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(AUS-NZ) High Court quashes Family Court order for 'abducted' child

The Court ruled that the father's access order, granted in New Zealand in 2000, gave no right of veto over his son's removal from New Zealand

It is very important, critical even, to try and cover all bases in a written parenting plan or court orders.

If the contact orders in this case had have spelled out no removal or travel - overseas or interstate (or even intrastate) - without agreement.
High Court quashes Family Court order for 'abducted' child

IBN News
28 March 2008
 
A boy allegedly abducted by his mother and brought to Australia will not be returned to live with his father in New Zealand, the High Court has ruled.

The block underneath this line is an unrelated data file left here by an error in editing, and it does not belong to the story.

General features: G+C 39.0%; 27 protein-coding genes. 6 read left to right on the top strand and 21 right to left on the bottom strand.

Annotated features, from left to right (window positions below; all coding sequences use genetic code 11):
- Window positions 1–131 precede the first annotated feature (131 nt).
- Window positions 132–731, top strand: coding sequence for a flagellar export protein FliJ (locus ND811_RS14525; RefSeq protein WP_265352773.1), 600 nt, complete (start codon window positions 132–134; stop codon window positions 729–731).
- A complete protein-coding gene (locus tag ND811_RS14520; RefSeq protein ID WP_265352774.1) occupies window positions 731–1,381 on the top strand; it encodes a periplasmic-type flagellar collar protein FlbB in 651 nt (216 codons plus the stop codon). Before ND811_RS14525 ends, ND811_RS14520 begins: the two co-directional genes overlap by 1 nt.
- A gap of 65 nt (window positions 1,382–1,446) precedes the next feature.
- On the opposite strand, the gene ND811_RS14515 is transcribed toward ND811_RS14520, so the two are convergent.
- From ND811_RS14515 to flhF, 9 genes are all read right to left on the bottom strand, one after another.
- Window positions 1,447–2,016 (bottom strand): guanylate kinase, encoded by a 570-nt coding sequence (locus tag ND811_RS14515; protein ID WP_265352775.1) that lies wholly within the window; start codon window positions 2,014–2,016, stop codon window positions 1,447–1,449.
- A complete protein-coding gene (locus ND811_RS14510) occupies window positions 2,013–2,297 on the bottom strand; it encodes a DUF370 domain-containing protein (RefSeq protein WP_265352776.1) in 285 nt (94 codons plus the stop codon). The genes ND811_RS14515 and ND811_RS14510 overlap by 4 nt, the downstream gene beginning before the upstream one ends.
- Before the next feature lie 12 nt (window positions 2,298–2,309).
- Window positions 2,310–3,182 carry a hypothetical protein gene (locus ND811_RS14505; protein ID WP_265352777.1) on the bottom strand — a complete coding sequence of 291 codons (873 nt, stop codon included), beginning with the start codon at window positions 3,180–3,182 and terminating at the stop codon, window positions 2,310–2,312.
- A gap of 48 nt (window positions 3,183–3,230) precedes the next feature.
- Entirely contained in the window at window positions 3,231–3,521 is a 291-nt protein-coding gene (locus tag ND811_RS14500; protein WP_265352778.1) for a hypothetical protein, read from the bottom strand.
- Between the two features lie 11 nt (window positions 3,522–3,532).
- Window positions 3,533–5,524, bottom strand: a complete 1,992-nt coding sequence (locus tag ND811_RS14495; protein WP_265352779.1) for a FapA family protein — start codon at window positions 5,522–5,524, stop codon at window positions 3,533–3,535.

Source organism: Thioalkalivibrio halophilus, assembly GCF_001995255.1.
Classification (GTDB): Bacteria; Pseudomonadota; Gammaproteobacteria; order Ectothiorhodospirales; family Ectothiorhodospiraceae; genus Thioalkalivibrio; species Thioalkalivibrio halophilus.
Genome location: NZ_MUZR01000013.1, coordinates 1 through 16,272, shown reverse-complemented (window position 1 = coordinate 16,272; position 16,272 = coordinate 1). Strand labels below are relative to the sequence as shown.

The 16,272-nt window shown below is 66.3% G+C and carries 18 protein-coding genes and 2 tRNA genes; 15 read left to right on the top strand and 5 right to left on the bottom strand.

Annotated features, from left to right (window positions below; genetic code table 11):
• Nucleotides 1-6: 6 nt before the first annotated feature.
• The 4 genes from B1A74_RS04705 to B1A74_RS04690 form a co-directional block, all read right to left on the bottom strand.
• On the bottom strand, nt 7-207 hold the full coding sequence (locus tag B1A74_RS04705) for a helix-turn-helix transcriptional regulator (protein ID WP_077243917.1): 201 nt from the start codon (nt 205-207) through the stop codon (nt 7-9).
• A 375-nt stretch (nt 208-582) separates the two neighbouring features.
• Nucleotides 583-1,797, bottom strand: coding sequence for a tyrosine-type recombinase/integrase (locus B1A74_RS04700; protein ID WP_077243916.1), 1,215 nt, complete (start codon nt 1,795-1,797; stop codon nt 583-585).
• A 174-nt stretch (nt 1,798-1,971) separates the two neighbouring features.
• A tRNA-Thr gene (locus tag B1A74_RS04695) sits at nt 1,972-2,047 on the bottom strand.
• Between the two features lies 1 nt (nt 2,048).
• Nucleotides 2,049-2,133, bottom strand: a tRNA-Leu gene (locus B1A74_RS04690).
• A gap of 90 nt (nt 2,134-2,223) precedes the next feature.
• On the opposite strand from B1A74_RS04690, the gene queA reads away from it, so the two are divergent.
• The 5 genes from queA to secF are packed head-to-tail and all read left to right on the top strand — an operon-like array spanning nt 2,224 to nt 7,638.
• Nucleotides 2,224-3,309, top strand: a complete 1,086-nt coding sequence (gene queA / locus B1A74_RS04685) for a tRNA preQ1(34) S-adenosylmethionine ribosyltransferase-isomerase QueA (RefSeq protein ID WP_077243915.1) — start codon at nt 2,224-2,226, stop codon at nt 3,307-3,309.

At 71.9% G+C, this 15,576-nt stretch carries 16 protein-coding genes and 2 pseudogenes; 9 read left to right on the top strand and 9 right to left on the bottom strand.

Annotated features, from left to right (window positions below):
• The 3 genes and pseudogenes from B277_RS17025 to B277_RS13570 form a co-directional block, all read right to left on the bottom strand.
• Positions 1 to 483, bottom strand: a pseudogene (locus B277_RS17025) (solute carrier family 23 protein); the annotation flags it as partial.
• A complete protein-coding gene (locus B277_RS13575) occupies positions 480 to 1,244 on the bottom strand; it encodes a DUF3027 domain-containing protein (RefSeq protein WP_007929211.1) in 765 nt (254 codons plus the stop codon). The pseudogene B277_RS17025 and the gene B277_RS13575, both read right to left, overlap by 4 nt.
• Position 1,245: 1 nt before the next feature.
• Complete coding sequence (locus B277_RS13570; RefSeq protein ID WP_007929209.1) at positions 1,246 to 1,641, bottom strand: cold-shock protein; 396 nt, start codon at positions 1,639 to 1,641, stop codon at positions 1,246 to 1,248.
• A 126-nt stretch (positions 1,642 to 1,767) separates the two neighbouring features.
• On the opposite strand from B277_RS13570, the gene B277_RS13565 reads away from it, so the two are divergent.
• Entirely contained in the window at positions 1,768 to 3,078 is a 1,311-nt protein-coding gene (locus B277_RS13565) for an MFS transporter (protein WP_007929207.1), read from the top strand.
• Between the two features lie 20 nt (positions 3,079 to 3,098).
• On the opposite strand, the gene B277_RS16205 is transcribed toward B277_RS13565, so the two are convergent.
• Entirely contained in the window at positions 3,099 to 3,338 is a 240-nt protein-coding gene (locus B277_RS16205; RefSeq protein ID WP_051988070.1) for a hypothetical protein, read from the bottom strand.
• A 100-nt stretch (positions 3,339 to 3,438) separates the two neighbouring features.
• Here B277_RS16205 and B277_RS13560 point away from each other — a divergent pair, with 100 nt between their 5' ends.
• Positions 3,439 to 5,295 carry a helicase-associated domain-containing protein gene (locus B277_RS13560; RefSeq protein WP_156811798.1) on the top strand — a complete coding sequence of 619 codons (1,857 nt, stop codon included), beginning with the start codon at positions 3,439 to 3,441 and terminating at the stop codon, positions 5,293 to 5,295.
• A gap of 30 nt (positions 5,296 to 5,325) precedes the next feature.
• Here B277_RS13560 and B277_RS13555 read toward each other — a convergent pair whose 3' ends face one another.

The Court ruled that the father's access order, granted in New Zealand in 2000, gave no right of veto over his son's removal from New Zealand.
 
The Court also held it had not been proven in previous appeals that the parents were in fact de facto partners, and that the NSW Department of Community Services, acting on behalf of its NZ counterpart, had therefore failed to establish the father was a guardian of his son, known as K, and therefore he could not determine where the child lived.
 
Under New Zealand law, a mother is a child's sole guardian if she was not married to or living with the father when a child was born.
 
K was brought to Australia in 2006 without the father's knowledge, despite the access order that the boy spend half of the school holidays and every second weekend with him.
 
Australia's Family Court ordered the mother, known as MW, to send K back to New Zealand to live with his father.
 
She lost an appeal to the full bench of the Family Court against that decision, and then appealed to the High Court, arguing the father did not have custody rights because she said they had never been a de facto couple.
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